In one exemplary embodiment of the invention the following circuit parameters, which are presented merely for purposes of illustration, are employed:

Transistors 5 and 42 Type 2N495 Transistors 6 and 43 Type 2N543 Transistors 31 to 41 Type 2N404A Resist-or 20 Kohms 1,024 Resistor 21 do 512 Resistor 22 do 256 Resistor 23 do 1 28 Resistor 24 do 64 Resistor 25 do 32 Resistor 26 do 16 Resistor 27 do .8 Resistor 28 do 4 Resistor 29 do 2 Resistor- 30 .1 ....dO.;... l Resistors 44 to' 54 do 6.8 Voltage source V volts 30 Voltage source -V do -'l5 In determining the range for .R,,, it is required that the minimum value thereof be large as compared to the ,out- .put impedance of the amplifier 1 at point A and sufiiciently large so that the input impedance of amplifier 1 does not load the analog input signal, and "the-maximum value be such that'the transistor leakage does not effect the performance of the circuit. Thus, for the recited parameters, R extends over a range of 500 ohms to 1,024 'Kohms. V

Although the circuit has been described as performing a multiplication function, diverse other'functions may be obtained by properly relating the resistor matrix .and binary counter operation to the digital input quantity. For example, a ramp waveform may be readily obtained by the circuit of FIGURE '1 by varying the digital quantity uniformly with time and applying a fixed analog input. A precise square law waveform may be obtained by multiplying two ramp type waveforms, where the output of a first multiplier circuit provides the analog input to a second multiplier circuit.

In addition, although transistors have been employed to provide the switching operation, other types of electronic switches may be used, such as diode bridges.

The invention is not limited to the embodiment shown but is defined by the appended claims which are intended to include all modifications that fall within the true spirit mined .function' of independently varying analog and digital quantities comprising a semiconductor device having first and second input electrodes and an output electrode, said device exhibiting high current amplification, means for applying said analog quantity in the form of a voltage between said first input electrode and a reference point, a digital to analog impedance matrix connected between said second input electrode and said reference point, and means for electrically varying the impedance of said matrix in accordance with said digital quantity whereby an output signal at said output electrode provides said predetermined function.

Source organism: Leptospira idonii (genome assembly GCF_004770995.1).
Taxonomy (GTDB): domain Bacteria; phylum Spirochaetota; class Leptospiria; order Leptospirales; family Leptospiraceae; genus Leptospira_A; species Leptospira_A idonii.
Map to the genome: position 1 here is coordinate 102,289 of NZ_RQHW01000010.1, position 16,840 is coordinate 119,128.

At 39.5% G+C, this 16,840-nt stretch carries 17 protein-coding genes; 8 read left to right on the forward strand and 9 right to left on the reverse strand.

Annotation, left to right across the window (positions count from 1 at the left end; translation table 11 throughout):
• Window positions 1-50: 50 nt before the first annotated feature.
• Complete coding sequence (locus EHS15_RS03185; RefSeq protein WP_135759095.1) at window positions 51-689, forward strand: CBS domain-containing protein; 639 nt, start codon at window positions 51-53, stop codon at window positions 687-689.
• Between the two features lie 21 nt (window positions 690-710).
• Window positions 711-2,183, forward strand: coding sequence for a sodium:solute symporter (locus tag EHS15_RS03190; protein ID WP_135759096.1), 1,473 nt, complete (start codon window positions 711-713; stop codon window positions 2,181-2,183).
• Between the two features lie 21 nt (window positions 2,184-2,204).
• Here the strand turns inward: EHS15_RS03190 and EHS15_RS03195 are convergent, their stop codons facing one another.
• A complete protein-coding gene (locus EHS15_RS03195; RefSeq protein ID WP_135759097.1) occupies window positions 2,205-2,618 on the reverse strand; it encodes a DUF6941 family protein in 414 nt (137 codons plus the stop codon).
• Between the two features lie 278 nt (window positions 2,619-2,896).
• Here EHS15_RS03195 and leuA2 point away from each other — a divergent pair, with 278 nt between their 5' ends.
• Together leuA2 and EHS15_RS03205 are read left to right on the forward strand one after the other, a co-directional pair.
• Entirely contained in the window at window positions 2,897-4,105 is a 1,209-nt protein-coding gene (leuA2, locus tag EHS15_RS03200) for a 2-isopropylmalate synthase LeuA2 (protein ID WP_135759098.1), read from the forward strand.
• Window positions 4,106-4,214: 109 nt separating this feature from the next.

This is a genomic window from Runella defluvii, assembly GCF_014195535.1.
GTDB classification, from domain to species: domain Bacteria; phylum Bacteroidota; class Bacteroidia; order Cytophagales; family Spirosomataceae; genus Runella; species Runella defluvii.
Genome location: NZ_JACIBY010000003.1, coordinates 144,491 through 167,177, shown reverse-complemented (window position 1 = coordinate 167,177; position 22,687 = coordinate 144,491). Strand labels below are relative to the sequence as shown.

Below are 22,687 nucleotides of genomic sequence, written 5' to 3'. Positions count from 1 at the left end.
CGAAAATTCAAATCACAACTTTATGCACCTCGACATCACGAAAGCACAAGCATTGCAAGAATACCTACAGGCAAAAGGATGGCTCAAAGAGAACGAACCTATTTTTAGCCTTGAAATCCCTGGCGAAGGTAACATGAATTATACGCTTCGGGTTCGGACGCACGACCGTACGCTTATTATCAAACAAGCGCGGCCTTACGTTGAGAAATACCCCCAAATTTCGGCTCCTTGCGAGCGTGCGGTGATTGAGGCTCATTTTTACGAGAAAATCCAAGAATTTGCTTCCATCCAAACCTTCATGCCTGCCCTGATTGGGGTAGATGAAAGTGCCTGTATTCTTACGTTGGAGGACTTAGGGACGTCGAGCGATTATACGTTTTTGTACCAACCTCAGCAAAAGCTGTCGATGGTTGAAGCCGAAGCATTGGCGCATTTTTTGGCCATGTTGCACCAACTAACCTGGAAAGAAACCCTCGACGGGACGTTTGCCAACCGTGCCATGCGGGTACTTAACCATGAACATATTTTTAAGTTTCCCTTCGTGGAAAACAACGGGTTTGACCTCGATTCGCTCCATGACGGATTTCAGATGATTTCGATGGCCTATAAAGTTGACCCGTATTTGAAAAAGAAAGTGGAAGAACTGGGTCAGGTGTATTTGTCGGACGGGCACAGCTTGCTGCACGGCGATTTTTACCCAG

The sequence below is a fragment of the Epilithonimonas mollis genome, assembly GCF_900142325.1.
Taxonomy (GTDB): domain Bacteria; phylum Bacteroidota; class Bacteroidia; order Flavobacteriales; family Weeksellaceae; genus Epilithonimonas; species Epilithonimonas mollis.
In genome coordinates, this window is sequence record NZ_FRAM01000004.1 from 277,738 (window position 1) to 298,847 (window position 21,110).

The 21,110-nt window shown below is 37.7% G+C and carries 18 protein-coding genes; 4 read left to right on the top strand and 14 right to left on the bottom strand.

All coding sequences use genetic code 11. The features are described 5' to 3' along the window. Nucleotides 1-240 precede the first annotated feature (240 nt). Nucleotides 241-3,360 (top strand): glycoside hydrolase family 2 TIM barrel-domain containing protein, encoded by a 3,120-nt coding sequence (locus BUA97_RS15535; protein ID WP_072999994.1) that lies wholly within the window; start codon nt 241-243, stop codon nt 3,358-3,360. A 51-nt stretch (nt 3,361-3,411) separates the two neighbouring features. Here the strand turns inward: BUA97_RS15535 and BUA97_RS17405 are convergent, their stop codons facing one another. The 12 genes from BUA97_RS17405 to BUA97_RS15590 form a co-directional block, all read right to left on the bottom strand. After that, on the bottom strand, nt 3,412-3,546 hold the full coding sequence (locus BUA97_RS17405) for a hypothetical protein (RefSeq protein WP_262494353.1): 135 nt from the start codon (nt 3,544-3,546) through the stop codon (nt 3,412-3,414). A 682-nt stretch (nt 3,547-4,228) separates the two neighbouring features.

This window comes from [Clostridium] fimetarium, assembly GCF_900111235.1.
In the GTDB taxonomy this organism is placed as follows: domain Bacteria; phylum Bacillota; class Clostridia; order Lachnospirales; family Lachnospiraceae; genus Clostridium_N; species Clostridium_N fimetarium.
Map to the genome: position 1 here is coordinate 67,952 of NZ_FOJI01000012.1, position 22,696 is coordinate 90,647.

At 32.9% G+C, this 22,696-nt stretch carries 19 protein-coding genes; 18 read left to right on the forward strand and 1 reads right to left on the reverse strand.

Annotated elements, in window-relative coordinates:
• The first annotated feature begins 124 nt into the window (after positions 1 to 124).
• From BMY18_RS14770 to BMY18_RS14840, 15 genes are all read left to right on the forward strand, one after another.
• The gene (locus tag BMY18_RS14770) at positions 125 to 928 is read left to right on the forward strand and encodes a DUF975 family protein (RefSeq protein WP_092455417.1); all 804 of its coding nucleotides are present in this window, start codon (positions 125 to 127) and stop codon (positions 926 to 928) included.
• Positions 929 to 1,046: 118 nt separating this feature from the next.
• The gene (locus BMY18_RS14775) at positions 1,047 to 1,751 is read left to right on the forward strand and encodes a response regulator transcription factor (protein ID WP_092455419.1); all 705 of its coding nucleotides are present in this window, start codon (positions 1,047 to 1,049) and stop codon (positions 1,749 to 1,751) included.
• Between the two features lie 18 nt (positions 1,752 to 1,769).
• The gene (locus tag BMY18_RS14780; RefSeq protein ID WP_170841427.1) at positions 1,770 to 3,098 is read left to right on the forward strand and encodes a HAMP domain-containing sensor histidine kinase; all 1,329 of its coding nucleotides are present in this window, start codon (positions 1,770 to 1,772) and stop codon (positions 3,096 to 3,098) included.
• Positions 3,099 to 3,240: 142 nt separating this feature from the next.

2. A variable gain amplifier for providing a predctermined function of independently varying analog and digital quantities comprising first and second complementary transistors each having base, emitter and collector electrodes, the collector electrode of said first transistor being connected to the base electrode of said second transistor at a first juncture and the emitter electrode of said first transistor being connected to the collector electrode of said second transistor at a second juncture to provide a high current amplification device, means for applying said analog quantity in the form of a voltage between the base electrode of said first transistor and a reference point, and impedance matrix connected between said second juncture and said reference point, and means for electrically varying the impedance of said matrix in accordance with said digital quantity whereby an output signal at the emitter electrode of said second transistor provides said predetermined function.

3. A variable gain amplifier as in claim 2 wherein said impedance matrix derives an analog quantity and includes the parallel combination of a plurality of resistors serially connected to electronic switches.

4. A variable gain amplifier as in claim 3 which includes a compensation means coupled to the junctions of said resistors and electronic switches for shunting undesirable static and transient currents conducted by said switches around said resistors thereby improving the accuracy of the output signal.